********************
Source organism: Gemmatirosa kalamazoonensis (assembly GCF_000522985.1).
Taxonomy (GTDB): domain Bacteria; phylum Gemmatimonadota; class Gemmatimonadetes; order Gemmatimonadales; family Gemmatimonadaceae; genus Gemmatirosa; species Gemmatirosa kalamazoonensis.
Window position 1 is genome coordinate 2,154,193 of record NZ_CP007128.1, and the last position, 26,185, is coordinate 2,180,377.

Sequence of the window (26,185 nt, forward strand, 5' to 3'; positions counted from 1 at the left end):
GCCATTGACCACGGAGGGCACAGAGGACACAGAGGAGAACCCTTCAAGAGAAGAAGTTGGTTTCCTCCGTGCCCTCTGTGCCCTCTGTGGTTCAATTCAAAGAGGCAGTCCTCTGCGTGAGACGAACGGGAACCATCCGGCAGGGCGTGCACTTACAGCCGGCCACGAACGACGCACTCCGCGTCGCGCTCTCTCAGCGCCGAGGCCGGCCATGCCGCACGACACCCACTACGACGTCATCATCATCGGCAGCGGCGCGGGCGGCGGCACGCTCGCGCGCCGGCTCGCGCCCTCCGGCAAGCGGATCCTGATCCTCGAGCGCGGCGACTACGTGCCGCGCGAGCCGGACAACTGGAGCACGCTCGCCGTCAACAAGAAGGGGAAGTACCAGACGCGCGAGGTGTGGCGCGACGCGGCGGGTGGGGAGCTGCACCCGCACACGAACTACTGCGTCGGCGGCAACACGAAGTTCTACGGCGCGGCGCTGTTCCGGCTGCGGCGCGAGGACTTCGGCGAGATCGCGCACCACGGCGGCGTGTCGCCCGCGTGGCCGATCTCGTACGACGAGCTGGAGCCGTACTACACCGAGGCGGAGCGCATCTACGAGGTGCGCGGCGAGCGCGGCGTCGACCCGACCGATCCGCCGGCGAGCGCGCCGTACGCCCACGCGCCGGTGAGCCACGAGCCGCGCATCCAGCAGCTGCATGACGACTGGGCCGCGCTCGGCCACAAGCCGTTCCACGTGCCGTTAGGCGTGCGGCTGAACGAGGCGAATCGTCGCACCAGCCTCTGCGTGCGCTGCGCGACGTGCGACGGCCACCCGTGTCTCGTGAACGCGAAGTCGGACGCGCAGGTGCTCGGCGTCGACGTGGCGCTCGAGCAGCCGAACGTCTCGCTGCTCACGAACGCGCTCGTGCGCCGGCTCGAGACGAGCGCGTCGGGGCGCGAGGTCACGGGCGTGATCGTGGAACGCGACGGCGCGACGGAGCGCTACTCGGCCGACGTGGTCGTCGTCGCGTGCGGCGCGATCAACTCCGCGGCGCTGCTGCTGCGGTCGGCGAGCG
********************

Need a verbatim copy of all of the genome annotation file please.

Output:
Source organism: Gemmatirosa kalamazoonensis (assembly GCF_000522985.1).
Taxonomy (GTDB): domain Bacteria; phylum Gemmatimonadota; class Gemmatimonadetes; order Gemmatimonadales; family Gemmatimonadaceae; genus Gemmatirosa; species Gemmatirosa kalamazoonensis.
Window position 1 is genome coordinate 2,154,193 of record NZ_CP007128.1, and the last position, 26,185, is coordinate 2,180,377.

Sequence of the window (26,185 nt, forward strand, 5' to 3'; positions counted from 1 at the left end):
GCCATTGACCACGGAGGGCACAGAGGACACAGAGGAGAACCCTTCAAGAGAAGAAGTTGGTTTCCTCCGTGCCCTCTGTGCCCTCTGTGGTTCAATTCAAAGAGGCAGTCCTCTGCGTGAGACGAACGGGAACCATCCGGCAGGGCGTGCACTTACAGCCGGCCACGAACGACGCACTCCGCGTCGCGCTCTCTCAGCGCCGAGGCCGGCCATGCCGCACGACACCCACTACGACGTCATCATCATCGGCAGCGGCGCGGGCGGCGGCACGCTCGCGCGCCGGCTCGCGCCCTCCGGCAAGCGGATCCTGATCCTCGAGCGCGGCGACTACGTGCCGCGCGAGCCGGACAACTGGAGCACGCTCGCCGTCAACAAGAAGGGGAAGTACCAGACGCGCGAGGTGTGGCGCGACGCGGCGGGTGGGGAGCTGCACCCGCACACGAACTACTGCGTCGGCGGCAACACGAAGTTCTACGGCGCGGCGCTGTTCCGGCTGCGGCGCGAGGACTTCGGCGAGATCGCGCACCACGGCGGCGTGTCGCCCGCGTGGCCGATCTCGTACGACGAGCTGGAGCCGTACTACACCGAGGCGGAGCGCATCTACGAGGTGCGCGGCGAGCGCGGCGTCGACCCGACCGATCCGCCGGCGAGCGCGCCGTACGCCCACGCGCCGGTGAGCCACGAGCCGCGCATCCAGCAGCTGCATGACGACTGGGCCGCGCTCGGCCACAAGCCGTTCCACGTGCCGTTAGGCGTGCGGCTGAACGAGGCGAATCGTCGCACCAGCCTCTGCGTGCGCTGCGCGACGTGCGACGGCCACCCGTGTCTCGTGAACGCGAAGTCGGACGCGCAGGTGCTCGGCGTCGACGTGGCGCTCGAGCAGCCGAACGTCTCGCTGCTCACGAACGCGCTCGTGCGCCGGCTCGAGACGAGCGCGTCGGGGCGCGAGGTCACGGGCGTGATCGTGGAACGCGACGGCGCGACGGAGCGCTACTCGGCCGACGTGGTCGTCGTCGCGTGCGGCGCGATCAACTCCGCGGCGCTGCTGCTGCGGTCGGCGAGCG